Herein lies the ba­sis of the stran­gle­hold that Trump seems to have over the Re­pub­li­can Party. It fol­lows that elec­toral de­feat notwith­stand­ing; Trump and his trusted lieu­tenants would be firmly in the sad­dle of the party and it will be ob­lig­ated to con­tinue the col­li­sion course with the De­moc­rats and other per­ceived en­e­mies. In short, di­vi­sive pol­i­tics that was the hall­mark of the Trump pres­i­dency would per­sist even af­ter his elec­toral de­feat.

Any analy­sis of the in­creas­ing fragility of polity in the US of A will be in­com­plete with­out ac­count­ing for the sig­nif­i­cant mu­ta­tions in the for­mal po­lit­i­cal par­ties of the USA. Sig­nif­i­cant fault lines have emerged within both the Re­pub­li­can and the De­mo­c­ra­tic Party.

Since the 58th pres­i­den­tial elec­tion 2016, the es­tab­lish­ment of both the Re­pub­li­can and De­mo­c­ra­tic party is un­der the threat of be­ing swamped by a rad­i­cal wing. The De­mo­c­ra­tic party is fac­ing a mount­ing chal­lenge from the left that is grow­ing in­creas­ingly im­pa­tient with the glacial pace of so­cio-po­lit­i­cal and eco­nomic re­forms.

Bernie Sanders and The Squad De­moc­rats (a group of four women elected in the 2018 United States House of Rep­re­sen­ta­tives elec­tions, made up of Alexan­dria Oca­sio-Cortez of New York, Il­han Omar of Min­nesota, Ayanna Press­ley of Mass­a­chu­setts, and Rashida Tlaib of Michi­gan) have been ar­tic­u­lat­ing the anx­i­eties and as­pi­ra­tions of the left-wing of the De­mo­c­ra­tic party. This group has al­ready mounted two un­suc­cess­ful chal­lenges to oc­cupy Cen­ter­Stage of De­mo­c­ra­tic party. They have also been the mo­ti­vat­ing force be­hind move­ments of po­lice, med­ical and ed­u­ca­tional re­forms as well as an eq­ui­table and just wage struc­ture.

The es­tab­lish­ment in the Re­pub­li­can party has al­ready been van­quished by the alt-right chal­lenge mounted un­der the lead­er­ship of Trump and Stephen Kevin Ban­non. It is a symp­tom of this ca­pit­u­la­tion of the es­tab­lish­ment con­ser­v­a­tives that Abra­ham Lin­col­n’s party has lately be­come the ve­hi­cle for the rem­nants of con­fed­er­ate ide­ol­ogy in US pol­i­tics.

Es­tab­lish­ment in both the par­ties has dis­played in­ep­ti­tude in ad­dress­ing this chal­lenge. De­moc­rats pulled de­feat from the jaws of vic­tory in the 58th pres­i­den­tial elec­tions ow­ing to the mis­han­dling of the left-wing of their party. That the con­ser­v­a­tive es­tab­lish­ment had some role to play in Trump’s elec­toral de­feat is ev­i­dent in the vot­ing trends in the elec­tion of the Sen­ate and the Pres­i­dent in some im­por­tant swing states.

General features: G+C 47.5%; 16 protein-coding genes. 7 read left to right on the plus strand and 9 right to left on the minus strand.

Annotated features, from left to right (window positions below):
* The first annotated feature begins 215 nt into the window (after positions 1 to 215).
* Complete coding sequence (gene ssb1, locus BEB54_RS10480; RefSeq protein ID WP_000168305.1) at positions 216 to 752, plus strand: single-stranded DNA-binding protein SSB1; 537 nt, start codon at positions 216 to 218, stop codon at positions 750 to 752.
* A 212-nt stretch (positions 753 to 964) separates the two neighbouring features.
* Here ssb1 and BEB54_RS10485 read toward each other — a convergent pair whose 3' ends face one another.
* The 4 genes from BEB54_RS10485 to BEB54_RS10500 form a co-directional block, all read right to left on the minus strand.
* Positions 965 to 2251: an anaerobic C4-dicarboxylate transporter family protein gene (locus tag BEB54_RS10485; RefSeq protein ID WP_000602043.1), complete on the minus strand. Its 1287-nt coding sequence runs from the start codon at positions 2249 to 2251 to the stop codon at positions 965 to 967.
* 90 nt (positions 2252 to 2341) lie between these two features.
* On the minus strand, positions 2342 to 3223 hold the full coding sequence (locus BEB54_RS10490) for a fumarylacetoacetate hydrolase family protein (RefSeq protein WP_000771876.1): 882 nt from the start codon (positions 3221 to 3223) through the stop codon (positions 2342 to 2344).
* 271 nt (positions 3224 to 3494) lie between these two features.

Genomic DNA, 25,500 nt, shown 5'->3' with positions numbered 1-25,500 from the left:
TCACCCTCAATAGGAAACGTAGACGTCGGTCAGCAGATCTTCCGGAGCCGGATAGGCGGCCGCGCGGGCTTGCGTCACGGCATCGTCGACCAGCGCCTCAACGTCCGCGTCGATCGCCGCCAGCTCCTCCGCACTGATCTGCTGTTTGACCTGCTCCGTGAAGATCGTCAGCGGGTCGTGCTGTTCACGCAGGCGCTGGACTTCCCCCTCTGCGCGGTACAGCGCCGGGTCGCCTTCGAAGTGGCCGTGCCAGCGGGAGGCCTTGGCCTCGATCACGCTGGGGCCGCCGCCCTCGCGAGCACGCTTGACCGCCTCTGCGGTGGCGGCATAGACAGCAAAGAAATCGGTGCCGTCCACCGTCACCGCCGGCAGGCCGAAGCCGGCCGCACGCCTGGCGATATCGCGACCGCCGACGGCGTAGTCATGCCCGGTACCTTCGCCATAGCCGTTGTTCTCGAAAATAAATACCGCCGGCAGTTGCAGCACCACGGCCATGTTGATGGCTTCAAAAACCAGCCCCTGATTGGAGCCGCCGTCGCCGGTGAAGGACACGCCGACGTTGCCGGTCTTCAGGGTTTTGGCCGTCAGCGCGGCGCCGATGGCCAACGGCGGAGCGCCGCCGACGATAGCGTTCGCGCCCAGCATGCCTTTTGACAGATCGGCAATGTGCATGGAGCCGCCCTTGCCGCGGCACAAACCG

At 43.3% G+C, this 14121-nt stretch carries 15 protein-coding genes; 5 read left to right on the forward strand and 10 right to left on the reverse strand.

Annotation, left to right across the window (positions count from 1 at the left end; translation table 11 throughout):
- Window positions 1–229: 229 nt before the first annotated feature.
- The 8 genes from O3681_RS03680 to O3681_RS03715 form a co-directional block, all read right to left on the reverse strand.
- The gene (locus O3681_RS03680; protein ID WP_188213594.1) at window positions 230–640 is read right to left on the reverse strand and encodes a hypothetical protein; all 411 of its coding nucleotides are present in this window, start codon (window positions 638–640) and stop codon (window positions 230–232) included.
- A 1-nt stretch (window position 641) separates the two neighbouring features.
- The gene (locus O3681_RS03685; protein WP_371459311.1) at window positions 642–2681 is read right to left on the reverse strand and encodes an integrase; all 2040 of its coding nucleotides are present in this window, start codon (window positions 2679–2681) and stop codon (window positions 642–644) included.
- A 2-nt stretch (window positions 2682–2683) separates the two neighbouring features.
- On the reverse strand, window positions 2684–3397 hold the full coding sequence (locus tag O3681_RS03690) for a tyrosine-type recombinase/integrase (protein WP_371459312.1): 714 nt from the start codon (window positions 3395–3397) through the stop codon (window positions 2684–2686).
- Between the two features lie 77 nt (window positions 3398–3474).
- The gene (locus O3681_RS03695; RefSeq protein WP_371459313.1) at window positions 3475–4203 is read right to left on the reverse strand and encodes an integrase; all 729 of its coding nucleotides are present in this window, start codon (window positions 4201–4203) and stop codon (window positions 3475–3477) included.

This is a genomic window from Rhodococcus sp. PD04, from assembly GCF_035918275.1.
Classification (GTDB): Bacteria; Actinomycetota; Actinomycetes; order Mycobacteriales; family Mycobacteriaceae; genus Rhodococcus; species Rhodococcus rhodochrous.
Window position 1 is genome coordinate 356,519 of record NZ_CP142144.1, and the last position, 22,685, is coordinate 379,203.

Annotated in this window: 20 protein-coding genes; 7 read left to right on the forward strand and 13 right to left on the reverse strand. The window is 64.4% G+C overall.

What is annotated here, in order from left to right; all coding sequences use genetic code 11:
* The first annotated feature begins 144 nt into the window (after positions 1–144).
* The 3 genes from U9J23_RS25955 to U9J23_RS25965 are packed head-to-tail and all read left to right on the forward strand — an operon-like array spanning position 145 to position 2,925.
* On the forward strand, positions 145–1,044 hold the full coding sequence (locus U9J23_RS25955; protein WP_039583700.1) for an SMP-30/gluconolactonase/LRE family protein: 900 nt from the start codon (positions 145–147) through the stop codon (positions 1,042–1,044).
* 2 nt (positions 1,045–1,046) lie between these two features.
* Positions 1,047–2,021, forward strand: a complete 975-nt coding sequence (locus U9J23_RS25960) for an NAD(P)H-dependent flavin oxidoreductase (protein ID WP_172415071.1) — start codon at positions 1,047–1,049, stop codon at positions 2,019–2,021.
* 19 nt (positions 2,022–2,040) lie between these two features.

Biden’s vic­tory in Ari­zona and Mass­a­chu­setts had the weight of the Re­pub­li­can sup­port­ers -late John Mc­Cain and Mitt Rom­ney. The up­shot of this chal­lenge is that while the De­moc­rats are in­creas­ingly be­ing pushed to­wards a left-wing agenda of re­forms that alt-right is push­ing the Re­pub­li­cans to­wards a pol­i­tics of cul­tural wars.

In spite of the pi­ous enun­ci­a­tion of Biden, this grow­ing chasm in US do­mes­tic pol­i­tics will be hard to plas­ter over. In fact, the burn­ing ques­tions that evoked un­prece­dented voter turnout even in the time of pan­demic can hardly be ig­nored by the Biden ad­min­is­tra­tion. How­ever, any de­ci­sive ac­tion by the Biden ad­min­is­tra­tion on COVID19 re­lated pub­lic health mea­sures, on po­lice re­forms, es­pe­cially in the face of grow­ing sen­si­tiv­ity on dis­pro­por­tion­ate po­lice ac­tion on coloured com­mu­ni­ties, on re­lax­ations of em­i­gra­tion norms are all ca­pa­ble of ig­nit­ing pas­sions and ac­ri­mo­nious street wars.

The found­ing fa­thers of the United States may have vi­su­al­ized it as a bea­con of free­dom for the world, a shin­ing city on a hill; in the cur­rent tur­bu­lent times, it may be re­duced to a house on fire.

Should this con­cern In­dia or the South Asian sub-con­ti­nent? One must spec­u­late the im­pact of a di­vided US on its ca­pac­ity to re­gain the lead­er­ship of mul­ti­lat­eral in­sti­tu­tions in the face of the rise of China as a po­ten­tial hy­per­power.